"While business owners may focus in on one bad review, consumers view the whole of a business's Yelp page -- including photos, information about the business, the ratio of good and bad reviews, and how businesses respond to good and bad reviews."

Should businesses respond to positive reviews?

Lembo said although the majority of reviews on Yelp rated businesses 3 out of 5 stars or higher, most businesses didn't respond to the feedback.

"On Yelp, almost 80 percent of reviews are 3 stars or higher (out of 5) so most businesses are receiving positive reviews," he said.

"Our data shows that the vast majority of reviews -- good and bad -- don't get a response from business owners. But responding to reviews (whether through a public comment or a private message) is one of the best things business owners can do.

"Responding to reviews shows the original reviewer that they are valued by the business and it also shows other viewers that the business takes customer service seriously."

Business owners should respond to positive reviews from happy customers.

Tolliday said True Local encouraged all business owners to comment on all reviews.

"We always recommend businesses respond to reviews -- whether they be positive or negative," he said.

"It allows online consumers to see that this business cares about their customers."

McIntyre said he had only recently started responding to reviews of his two bars after seeing how badly it can go.

"In recent history there are so many examples of where business owners have responded badly," he said.

"Considering English and tact, at times, (are) not my forte, we decided (saying) nothing would be better than saying the wrong thing.

"However as the we are seeing more and more people using the online reviewing space we recognised that we needed a stronger presence and (had) a social media expert develop a strategy that will be rolling out over the next few weeks."

Should small business ask customers to review them?

True Local research shows that 82 percent of people feel motivated to leave an online review after they have a positive experience.

Most who leave a positive review do so to thank and/or congratulate the service provider for their excellent service.

Mattatia said if a customer is particularly passionate about the service they received, it doesn't hurt to ask them to leave a review, but all reviews should be authentic and never coached.

Daddia said she didn't need to offer her bridal clients incentives to leave reviews.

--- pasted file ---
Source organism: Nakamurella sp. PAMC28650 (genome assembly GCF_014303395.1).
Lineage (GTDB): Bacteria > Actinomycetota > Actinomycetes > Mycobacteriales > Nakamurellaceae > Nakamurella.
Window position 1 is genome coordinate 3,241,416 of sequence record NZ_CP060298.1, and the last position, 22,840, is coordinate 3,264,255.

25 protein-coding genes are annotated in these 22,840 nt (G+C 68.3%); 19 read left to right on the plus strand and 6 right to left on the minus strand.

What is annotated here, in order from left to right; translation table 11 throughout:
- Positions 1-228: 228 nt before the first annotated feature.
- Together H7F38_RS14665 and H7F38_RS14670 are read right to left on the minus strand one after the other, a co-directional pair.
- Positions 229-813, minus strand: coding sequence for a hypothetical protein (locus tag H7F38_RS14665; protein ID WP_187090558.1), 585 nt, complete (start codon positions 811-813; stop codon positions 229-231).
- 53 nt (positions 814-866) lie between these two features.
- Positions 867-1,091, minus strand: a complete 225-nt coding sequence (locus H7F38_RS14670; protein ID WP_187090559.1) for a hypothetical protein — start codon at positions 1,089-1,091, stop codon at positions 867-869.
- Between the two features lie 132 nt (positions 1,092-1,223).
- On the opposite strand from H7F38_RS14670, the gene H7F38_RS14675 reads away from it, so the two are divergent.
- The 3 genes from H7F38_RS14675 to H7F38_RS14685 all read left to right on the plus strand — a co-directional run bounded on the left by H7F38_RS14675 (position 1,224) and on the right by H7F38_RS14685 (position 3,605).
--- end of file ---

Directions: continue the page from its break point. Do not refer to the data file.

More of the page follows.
"All our reviews are from people that have been so happy with their experience they have gone out of their way to leave us feedback," she said.

While Yelp encourages businesses to collect reviews, Lembo said they did not support review solicitation.

Yelp's Nicholas Lembo said the site offered small business many tools to promote themselves.

"As a community-driven site, we know reviews that occur organically are the ones consumers trust the most," he said.

"We take a very aggressive stance against shill or biased reviews and take steps to let consumers know where businesses are trying to mislead them. If reviewers do receive 'freebies' from a business, they should share that information in their review.

"Instead of soliciting reviews, businesses should let customers know that they are on Yelp and we provide a number of tools to help in this process.

"Free decals can be placed on store doors and windows and 'Find Us Yelp' badges can placed on a company's website or in their physical or digital marketing materials.

"Tools (such as this) enable local businesses to receive and grow high quality reviews from customers without offering incentives."

Tolliday said True Local took the legitimacy of reviews very seriously.

"To leave a review on True Local, you have to be a registered user. We pre-moderate every review," he said.

'We run a check for defamation and profanity etc, and we also do up to 100 technical checks to make sure a review isn't fake.

"We make sure the review isn't coming from a suspect IP, and also that the email address it comes from isn't associated with the business -- that's a common one, silly but common. We run all of those checks before we publish a review."